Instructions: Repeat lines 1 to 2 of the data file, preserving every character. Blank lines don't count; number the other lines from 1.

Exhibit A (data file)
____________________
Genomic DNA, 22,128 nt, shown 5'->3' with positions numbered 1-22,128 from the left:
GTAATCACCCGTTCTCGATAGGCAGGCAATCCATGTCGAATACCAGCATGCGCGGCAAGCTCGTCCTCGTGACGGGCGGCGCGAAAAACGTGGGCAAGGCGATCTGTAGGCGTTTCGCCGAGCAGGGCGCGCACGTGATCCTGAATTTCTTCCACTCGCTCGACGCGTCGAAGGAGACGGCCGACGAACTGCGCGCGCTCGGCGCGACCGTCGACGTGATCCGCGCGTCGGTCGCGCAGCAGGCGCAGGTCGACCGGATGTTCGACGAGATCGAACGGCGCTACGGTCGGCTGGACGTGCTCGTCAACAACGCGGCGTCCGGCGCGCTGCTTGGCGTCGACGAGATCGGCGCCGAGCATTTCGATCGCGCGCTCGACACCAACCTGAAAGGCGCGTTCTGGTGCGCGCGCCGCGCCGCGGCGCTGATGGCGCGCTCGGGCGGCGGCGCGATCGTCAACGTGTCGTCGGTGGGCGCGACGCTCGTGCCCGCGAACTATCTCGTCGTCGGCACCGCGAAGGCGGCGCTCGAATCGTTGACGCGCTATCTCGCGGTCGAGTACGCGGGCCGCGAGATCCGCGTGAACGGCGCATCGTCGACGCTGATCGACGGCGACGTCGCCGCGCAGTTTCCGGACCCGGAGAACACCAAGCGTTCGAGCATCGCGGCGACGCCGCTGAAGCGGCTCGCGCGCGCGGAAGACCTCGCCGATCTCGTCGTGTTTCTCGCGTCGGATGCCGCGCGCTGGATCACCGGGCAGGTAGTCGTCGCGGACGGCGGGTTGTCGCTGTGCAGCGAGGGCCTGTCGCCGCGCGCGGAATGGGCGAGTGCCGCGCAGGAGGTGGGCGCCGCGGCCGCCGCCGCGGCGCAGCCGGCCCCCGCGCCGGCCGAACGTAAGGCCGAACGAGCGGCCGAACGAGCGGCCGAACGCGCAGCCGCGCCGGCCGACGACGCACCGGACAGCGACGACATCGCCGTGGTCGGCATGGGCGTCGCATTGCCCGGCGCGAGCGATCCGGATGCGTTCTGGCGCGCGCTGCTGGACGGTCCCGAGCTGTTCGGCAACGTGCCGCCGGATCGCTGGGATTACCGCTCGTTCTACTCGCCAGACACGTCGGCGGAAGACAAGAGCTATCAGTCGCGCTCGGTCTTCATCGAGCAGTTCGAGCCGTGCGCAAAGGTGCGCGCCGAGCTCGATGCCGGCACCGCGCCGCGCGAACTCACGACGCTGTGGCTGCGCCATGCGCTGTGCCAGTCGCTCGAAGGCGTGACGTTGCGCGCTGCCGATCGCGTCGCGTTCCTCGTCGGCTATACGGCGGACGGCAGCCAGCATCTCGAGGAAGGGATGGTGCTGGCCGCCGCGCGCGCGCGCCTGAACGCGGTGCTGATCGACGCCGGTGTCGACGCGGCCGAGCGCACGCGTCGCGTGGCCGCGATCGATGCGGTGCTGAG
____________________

Genomic DNA, 22,128 nt, shown 5'->3' with positions numbered 1-22,128 from the left:
GTAATCACCCGTTCTCGATAGGCAGGCAATCCATGTCGAATACCAGCATGCGCGGCAAGCTCGTCCTCGTGACGGGCGGCGCGAAAAACGTGGGCAAGGCGATCTGTAGGCGTTTCGCCGAGCAGGGCGCGCACGTGATCCTGAATTTCTTCCACTCGCTCGACGCGTCGAAGGAGACGGCCGACGAACTGCGCGCGCTCGGCGCGACCGTCGACGTGATCCGCGCGTCGGTCGCGCAGCAGGCGCAGGTCGACCGGATGTTCGACGAGATCGAACGGCGCTACGGTCGGCTGGACGTGCTCGTCAACAACGCGGCGTCCGGCGCGCTGCTTGGCGTCGACGAGATCGGCGCCGAGCATTTCGATCGCGCGCTCGACACCAACCTGAAAGGCGCGTTCTGGTGCGCGCGCCGCGCCGCGGCGCTGATGGCGCGCTCGGGCGGCGGCGCGATCGTCAACGTGTCGTCGGTGGGCGCGACGCTCGTGCCCGCGAACTATCTCGTCGTCGGCACCGCGAAGGCGGCGCTCGAATCGTTGACGCGCTATCTCGCGGTCGAGTACGCGGGCCGCGAGATCCGCGTGAACGGCGCATCGTCGACGCTGATCGACGGCGACGTCGCCGCGCAGTTTCCGGACCCGGAGAACACCAAGCGTTCGAGCATCGCGGCGACGCCGCTGAAGCGGCTCGCGCGCGCGGAAGACCTCGCCGATCTCGTCGTGTTTCTCGCGTCGGATGCCGCGCGCTGGATCACCGGGCAGGTAGTCGTCGCGGACGGCGGGTTGTCGCTGTGCAGCGAGGGCCTGTCGCCGCGCGCGGAATGGGCGAGTGCCGCGCAGGAGGTGGGCGCCGCGGCCGCCGCCGCGGCGCAGCCGGCCCCCGCGCCGGCCGAACGTAAGGCCGAACGAGCGGCCGAACGAGCGGCCGAACGCGCAGCCGCGCCGGCCGACGACGCACCGGACAGCGACGACATCGCCGTGGTCGGCATGGGCGTCGCATTGCCCGGCGCGAGCGATCCGGATGCGTTCTGGCGCGCGCTGCTGGACGGTCCCGAGCTGTTCGGCAACGTGCCGCCGGATCGCTGGGATTACCGCTCGTTCTACTCGCCAGACACGTCGGCGGAAGACAAGAGCTATCAGTCGCGCTCGGTCTTCATCGAGCAGTTCGAGCCGTGCGCAAAGGTGCGCGCCGAGCTCGATGCCGGCACCGCGCCGCGCGAACTCACGACGCTGTGGCTGCGCCATGCGCTGTGCCAGTCGCTCGAAGGCGTGACGTTGCGCGCTGCCGATCGCGTCGCGTTCCTCGTCGGCTATACGGCGGACGGCAGCCAGCATCTCGAGGAAGGGATGGTGCTGGCCGCCGCGCGCGCGCGCCTGAACGCGGTGCTGATCGACGCCGGTGTCGACGCGGCCGAGCGCACGCGTCGCGTGGCCGCGATCGATGCGGTGCTGAG